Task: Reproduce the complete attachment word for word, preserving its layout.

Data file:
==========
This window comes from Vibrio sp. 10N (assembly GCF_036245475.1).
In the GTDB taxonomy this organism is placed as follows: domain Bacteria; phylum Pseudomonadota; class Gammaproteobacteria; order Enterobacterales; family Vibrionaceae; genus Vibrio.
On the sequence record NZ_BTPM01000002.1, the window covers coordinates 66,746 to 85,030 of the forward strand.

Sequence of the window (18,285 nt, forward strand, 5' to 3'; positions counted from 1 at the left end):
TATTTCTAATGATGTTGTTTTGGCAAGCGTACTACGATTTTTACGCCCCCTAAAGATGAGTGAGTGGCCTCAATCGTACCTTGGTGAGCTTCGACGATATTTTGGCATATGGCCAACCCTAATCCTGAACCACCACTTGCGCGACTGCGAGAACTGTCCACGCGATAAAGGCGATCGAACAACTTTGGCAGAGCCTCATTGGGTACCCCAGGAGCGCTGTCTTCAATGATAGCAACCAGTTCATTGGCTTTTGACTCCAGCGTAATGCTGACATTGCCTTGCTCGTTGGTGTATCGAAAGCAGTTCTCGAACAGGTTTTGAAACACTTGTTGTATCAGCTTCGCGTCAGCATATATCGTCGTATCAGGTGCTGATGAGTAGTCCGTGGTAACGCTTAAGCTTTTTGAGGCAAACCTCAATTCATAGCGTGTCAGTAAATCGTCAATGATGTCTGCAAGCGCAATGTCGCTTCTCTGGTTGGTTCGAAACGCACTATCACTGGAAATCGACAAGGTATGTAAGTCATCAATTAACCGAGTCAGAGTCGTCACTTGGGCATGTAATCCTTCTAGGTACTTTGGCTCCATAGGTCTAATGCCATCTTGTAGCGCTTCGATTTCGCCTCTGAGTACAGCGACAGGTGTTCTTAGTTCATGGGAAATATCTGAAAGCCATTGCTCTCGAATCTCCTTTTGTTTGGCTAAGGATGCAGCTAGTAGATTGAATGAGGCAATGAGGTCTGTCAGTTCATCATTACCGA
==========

This window comes from Vibrio sp. 10N (assembly GCF_036245475.1).
In the GTDB taxonomy this organism is placed as follows: domain Bacteria; phylum Pseudomonadota; class Gammaproteobacteria; order Enterobacterales; family Vibrionaceae; genus Vibrio.
On the sequence record NZ_BTPM01000002.1, the window covers coordinates 66,746 to 85,030 of the forward strand.

Sequence of the window (18,285 nt, forward strand, 5' to 3'; positions counted from 1 at the left end):
TATTTCTAATGATGTTGTTTTGGCAAGCGTACTACGATTTTTACGCCCCCTAAAGATGAGTGAGTGGCCTCAATCGTACCTTGGTGAGCTTCGACGATATTTTGGCATATGGCCAACCCTAATCCTGAACCACCACTTGCGCGACTGCGAGAACTGTCCACGCGATAAAGGCGATCGAACAACTTTGGCAGAGCCTCATTGGGTACCCCAGGAGCGCTGTCTTCAATGATAGCAACCAGTTCATTGGCTTTTGACTCCAGCGTAATGCTGACATTGCCTTGCTCGTTGGTGTATCGAAAGCAGTTCTCGAACAGGTTTTGAAACACTTGTTGTATCAGCTTCGCGTCAGCATATATCGTCGTATCAGGTGCTGATGAGTAGTCCGTGGTAACGCTTAAGCTTTTTGAGGCAAACCTCAATTCATAGCGTGTCAGTAAATCGTCAATGATGTCTGCAAGCGCAATGTCGCTTCTCTGGTTGGTTCGAAACGCACTATCACTGGAAATCGACAAGGTATGTAAGTCATCAATTAACCGAGTCAGAGTCGTCACTTGGGCATGTAATCCTTCTAGGTACTTTGGCTCCATAGGTCTAATGCCATCTTGTAGCGCTTCGATTTCGCCTCTGAGTACAGCGACAGGTGTTCTTAGTTCATGGGAAATATCTGAAAGCCATTGCTCTCGAATCTCCTTTTGTTTGGCTAAGGATGCAGCTAGTAGATTGAATGAGGCAATGAGGTCTGTCAGTTCATCATTACCGA